Wednesday, July 26, 2006

The Decline of Western Civilization

Exhibit #236,814

My local Blockbuster doesn't have room on its shelves for The Fabulous Baker Boys, but it does have room for F.A.R.T.: The Movie. The proprietors of this store have decided that more people in my neighborhood would prefer to see a movie that "dares you to pull its finger" than to see Susie Diamond do her thing in that little red dress.

Another item on my list of grievances: this store has Escape from L.A. (a piece of junk), but NOT Escape from New York (a wonderful piece of junk). When I asked the manager why they had the sequel but not the original, she stared at the DVD box for a second and said, "Well... this one's newer."

As Homer Simpson might say, Quentin Tarantino must be rolling over in his grave.

Saturday, July 22, 2006

"The First Thing We Do, Let's Kill All the Lawyers"

Another leak at the NYTimes. This is getting ridiculous. Who's providing the leaks to these treasonous weasels? Howell Raines fills us in.

Thursday, July 20, 2006

Unintended Consequences

This morning one of the smoke alarms in our house started beeping intermittently. Apparently, a battery was running low, but since this thing is wired directly to the electrical power in the house, the battery is backup. Well, I don't have any 9V batteries in the house, and the beeping was driving me crazy, so I removed the dying battery (beeping continues), pulled the thing out of the wall (beeping continues), and buried it under a mattress where I will soon forget it. The annoying beeps are supposed to motivate me to do something about the situation NOW, but since I can't, I had to dismantle the thing to retain my sanity, and will have to try to remember to buy a new battery and re-install the alarm. It could be weeks or months before that happens, and in the meantime, we have no smoke alarm upstairs. This stupid, annoying safety feature has resulted in the unintended consequence of providing much less protection than if the battery had been allowed to die without warning.

A similar thing has resulted from child-proof caps on medications. Elderly people and those with arthritis had a difficult time opening them, so many people simply left the caps off entirely to avoid the hassle. It's more likely that a child will get into an uncovered bottle of medication than one that has a simple lid on it, so the stupid, annoying safety feature created an even more dangerous situation than the one it sought to prevent.

Same thing with seat belts. The cars that incessantly beep at you if every seatbelt in the car isn't fastened forces drivers to fasten all the belts in the car, and then people are too lazy to undo them and just sit on top of them instead of buckling themselves in.

One can easily draw an analogy to gun safety laws, designed to keep us poor benighted fools from unintentionally harming ourselves or others. Laws, for instance, that make it more difficult to access a loaded firearm when a violent predator breaks into your home. Or if your government decides to disarm people entirely in the name of public safety, it results in the unintended consequence of breeding many more wolves hungry for defenseless sheep.

These things happen because of human nature, not in spite of them. Nanny-types see the relationship between laws and safety as infinitely linear -- or even exponential -- every measure taken will result in more safety. But, in reality, the relationship is more like a parabola. You can do sensible things to promote safety up to a maximum point, after which anything more results in a decline. This is why we have unintended consequences. I wish the safety nazis would figure it out and leave things to common sense instead of trying to legislate danger out of existence. But that's human nature, too.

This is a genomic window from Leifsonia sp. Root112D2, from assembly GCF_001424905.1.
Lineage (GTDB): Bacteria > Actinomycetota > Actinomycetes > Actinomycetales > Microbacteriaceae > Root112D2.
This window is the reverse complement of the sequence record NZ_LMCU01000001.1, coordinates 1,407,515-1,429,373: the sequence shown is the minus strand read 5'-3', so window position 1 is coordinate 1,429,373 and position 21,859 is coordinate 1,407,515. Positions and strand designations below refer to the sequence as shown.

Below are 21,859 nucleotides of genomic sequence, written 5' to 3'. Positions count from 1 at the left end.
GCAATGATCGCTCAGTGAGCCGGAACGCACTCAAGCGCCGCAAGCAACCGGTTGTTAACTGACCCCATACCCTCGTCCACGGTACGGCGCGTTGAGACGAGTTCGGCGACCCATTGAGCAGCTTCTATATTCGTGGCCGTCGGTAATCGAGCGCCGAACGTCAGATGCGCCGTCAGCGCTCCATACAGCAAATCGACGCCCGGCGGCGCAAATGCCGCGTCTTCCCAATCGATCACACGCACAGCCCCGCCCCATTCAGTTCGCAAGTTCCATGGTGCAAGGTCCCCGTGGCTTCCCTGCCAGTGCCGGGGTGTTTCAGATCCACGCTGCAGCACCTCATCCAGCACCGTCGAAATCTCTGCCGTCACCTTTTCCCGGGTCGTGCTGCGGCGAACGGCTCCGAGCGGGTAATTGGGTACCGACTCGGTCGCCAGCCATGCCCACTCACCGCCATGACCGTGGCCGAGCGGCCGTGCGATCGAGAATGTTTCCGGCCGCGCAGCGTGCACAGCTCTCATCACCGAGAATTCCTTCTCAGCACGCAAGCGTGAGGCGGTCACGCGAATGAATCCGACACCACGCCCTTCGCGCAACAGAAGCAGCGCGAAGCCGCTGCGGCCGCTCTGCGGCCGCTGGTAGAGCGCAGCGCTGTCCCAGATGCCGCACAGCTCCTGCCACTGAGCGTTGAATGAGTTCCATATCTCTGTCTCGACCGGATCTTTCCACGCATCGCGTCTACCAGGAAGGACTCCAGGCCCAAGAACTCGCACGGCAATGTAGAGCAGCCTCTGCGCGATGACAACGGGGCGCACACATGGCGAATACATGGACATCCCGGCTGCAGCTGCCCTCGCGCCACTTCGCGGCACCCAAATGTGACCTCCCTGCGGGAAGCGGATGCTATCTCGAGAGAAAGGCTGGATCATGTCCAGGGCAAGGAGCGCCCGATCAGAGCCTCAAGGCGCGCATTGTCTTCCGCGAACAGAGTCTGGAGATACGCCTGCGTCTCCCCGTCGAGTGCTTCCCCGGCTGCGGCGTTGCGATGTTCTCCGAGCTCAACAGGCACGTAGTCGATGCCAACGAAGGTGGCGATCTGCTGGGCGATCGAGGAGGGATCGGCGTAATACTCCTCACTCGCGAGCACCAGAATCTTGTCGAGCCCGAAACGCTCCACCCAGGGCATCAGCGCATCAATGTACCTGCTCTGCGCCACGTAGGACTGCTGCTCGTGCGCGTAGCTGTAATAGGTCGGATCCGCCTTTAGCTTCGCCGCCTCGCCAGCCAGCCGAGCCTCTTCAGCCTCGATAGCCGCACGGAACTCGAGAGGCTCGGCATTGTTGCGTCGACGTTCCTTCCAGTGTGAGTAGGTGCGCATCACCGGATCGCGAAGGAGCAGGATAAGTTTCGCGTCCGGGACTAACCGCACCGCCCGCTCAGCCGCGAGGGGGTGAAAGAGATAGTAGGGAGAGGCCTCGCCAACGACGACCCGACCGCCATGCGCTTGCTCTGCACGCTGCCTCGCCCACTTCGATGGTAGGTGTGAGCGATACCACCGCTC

Monday, July 17, 2006

Back Home

Got home last night around midnight after quite a long drive. I was supposed to have flown up north for a vacation with family, but couldn't muster the nerve to get on the airplane. I've got a full-blown case of flying phobia. It traces back to a very bad experience I had a few years ago on a small prop plane flying from eastern Oregon to Seattle, during which we hit a bad patch of turbulence -- passengers were coming out of their seats, and the woman behind me was screaming and crying. Looking back, I realize that we were in no real danger, but it was so distressing that, gradually, I got more and more nervous about even the slightest turbulence. Last Friday it peaked during a slightly bumpy 50-minute flight from Albuquerque to Phoenix, and even though I was facing only a 2-hr flight from Phoenix to Boise, I could not get on the plane.

Irrational fears are kind of fascinating. As a physicist, I understand well the mechanics of flight and how safe air travel is. I know that turbulence has caused planes to crash only in the rarest and most extreme cases, I know that planes are very robust flying machines and don't plummet out of the sky, and I know that during turbulence the plane is moving up and down maybe a few inches to a few feet -- uncomfortable, but not dangerous at all. And yet this knowledge is absolutely powerless to assuage the paralyzing terror I now have of getting on an airplane. You just can't fight panic.

So, I cancelled my visit and decided to rent a car and drive home from Phoenix. Turned out to be an enjoyable trip. Before heading out, I subscribed to this service and put hours of William Shatner's Star Trek recollections on my iPod. Shatner's a ham, but he's a good traveling companion. I've always liked road trips, which are a great way to see your own country. It was interesting to see the gradual transition of landscape from Arizona to New Mexico to Texas, and I now know the one state in which I would least like to live: Arizona. Especially Phoenix, which is big, ugly, barren, and hot as Hades. I had to wait outside for an hour for the airport shuttle to arrive, and felt like I was being slowly cooked. However, I did find 113 F dry heat easier to take than the 98 F humid heat of central Texas. Like the shuttle driver said, better to be a chicken than a lobster. Drove through Tucson, which looked nothing like I imagined (at least from the interstate), and gradually transitioned to landscape that very oddly looked like a cross between the lunar surface and Washington-state farm country. I liked the huge saguaro cacti though. Got a slight pang of concern when I saw a sign for Cochise County, where they've been having a lot of trouble with violent border-jumping criminals. I-10 hugs the Mexican border for quite a stretch, and from there I could see the big fence. Border patrol vehicles were here and there. Looking south, you wonder how anyone could survive a long-distance trek through such landscape, and yet it's done all the time. Somewhere in New Mexico I hit a huge dust storm, and lost visibility for a short while. It fills you with awe to approach a wall of dust from a distance and realize how enormous it is.